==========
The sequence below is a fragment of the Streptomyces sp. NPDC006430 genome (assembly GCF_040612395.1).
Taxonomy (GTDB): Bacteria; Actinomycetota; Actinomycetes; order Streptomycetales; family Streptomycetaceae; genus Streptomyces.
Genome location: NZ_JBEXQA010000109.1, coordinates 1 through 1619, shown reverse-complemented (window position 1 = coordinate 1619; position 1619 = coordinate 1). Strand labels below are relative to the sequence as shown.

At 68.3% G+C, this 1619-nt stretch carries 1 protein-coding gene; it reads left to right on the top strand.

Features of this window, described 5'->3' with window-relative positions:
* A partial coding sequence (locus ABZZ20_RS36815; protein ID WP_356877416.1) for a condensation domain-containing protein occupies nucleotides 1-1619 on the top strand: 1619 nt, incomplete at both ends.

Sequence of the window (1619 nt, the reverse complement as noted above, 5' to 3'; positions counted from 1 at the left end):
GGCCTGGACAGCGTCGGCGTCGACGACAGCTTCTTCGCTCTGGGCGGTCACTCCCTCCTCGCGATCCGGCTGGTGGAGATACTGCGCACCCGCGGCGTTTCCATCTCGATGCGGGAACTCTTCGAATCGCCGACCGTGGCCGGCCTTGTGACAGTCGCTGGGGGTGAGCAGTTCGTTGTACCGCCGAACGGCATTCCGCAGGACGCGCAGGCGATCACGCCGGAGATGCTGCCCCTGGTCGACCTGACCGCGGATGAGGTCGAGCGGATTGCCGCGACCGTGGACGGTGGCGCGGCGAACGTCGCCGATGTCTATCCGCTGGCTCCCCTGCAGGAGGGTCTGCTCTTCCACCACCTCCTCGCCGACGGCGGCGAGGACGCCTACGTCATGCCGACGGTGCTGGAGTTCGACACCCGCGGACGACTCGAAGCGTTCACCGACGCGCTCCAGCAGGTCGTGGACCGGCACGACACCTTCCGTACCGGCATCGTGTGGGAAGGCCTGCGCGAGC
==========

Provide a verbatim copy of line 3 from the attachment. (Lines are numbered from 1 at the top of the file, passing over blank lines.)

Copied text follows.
Genome location: NZ_JBEXQA010000109.1, coordinates 1 through 1619, shown reverse-complemented (window position 1 = coordinate 1619; position 1619 = coordinate 1). Strand labels below are relative to the sequence as shown.